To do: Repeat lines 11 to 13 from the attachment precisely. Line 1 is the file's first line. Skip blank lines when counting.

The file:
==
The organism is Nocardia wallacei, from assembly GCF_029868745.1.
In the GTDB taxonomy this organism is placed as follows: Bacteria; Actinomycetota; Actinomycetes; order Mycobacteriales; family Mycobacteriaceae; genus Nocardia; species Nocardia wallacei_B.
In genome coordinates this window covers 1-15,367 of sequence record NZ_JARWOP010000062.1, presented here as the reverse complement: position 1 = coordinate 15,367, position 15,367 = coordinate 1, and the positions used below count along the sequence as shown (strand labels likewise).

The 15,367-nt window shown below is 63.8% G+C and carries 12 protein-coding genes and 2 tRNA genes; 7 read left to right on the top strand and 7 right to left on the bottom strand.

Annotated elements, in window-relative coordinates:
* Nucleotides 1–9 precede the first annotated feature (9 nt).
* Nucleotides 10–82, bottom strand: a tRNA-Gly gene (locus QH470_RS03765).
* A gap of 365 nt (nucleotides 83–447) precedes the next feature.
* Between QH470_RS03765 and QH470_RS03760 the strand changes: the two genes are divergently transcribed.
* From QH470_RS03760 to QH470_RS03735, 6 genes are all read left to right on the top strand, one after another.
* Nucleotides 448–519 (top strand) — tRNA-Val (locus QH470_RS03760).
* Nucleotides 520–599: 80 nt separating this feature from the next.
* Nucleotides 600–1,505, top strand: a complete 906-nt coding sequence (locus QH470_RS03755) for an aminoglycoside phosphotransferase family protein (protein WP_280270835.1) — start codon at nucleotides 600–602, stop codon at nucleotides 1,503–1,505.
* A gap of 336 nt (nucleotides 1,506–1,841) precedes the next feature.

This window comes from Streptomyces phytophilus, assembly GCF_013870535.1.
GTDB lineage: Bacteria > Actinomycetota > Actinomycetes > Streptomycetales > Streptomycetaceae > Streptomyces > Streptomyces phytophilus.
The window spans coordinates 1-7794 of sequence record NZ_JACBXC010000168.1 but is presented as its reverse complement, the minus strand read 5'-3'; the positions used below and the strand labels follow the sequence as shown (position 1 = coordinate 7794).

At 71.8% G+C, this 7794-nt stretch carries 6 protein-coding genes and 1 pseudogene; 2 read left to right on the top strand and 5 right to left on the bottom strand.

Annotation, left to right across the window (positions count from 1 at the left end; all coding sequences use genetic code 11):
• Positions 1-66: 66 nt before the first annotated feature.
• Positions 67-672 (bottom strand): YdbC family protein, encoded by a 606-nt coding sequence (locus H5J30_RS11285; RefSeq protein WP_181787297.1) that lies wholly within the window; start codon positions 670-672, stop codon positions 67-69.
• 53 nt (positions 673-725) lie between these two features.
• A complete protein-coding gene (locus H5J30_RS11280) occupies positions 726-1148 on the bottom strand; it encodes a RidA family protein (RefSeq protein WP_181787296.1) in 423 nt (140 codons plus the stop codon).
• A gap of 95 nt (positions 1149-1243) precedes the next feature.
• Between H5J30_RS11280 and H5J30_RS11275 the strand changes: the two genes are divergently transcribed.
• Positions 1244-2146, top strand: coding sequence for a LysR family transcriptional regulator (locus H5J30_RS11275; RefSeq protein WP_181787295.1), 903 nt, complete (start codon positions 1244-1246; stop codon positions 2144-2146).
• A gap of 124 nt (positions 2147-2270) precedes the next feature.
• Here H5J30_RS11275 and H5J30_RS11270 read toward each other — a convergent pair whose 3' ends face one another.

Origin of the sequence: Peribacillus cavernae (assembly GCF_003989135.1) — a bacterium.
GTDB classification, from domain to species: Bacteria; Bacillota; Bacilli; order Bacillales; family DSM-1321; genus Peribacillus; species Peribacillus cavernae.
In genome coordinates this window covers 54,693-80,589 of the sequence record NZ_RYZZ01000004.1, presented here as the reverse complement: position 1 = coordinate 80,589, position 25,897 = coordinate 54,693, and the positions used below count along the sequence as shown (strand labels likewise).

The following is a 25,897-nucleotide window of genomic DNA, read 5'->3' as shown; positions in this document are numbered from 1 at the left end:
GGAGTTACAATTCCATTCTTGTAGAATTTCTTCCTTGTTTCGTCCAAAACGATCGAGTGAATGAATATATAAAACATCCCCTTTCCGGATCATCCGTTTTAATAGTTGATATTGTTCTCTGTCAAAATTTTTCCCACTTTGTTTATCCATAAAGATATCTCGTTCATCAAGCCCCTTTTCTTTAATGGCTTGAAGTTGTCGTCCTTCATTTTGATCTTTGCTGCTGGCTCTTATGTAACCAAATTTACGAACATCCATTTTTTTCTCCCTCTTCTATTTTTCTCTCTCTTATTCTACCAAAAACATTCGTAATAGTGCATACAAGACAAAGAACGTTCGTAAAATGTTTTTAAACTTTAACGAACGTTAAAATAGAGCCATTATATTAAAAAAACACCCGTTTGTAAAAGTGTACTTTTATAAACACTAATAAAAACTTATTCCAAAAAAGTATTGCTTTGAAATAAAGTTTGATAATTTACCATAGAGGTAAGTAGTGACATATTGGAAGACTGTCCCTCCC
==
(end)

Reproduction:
* Nucleotides 448–519 (top strand) — tRNA-Val (locus QH470_RS03760).
* Nucleotides 520–599: 80 nt separating this feature from the next.
* Nucleotides 600–1,505, top strand: a complete 906-nt coding sequence (locus QH470_RS03755) for an aminoglycoside phosphotransferase family protein (protein WP_280270835.1) — start codon at nucleotides 600–602, stop codon at nucleotides 1,503–1,505.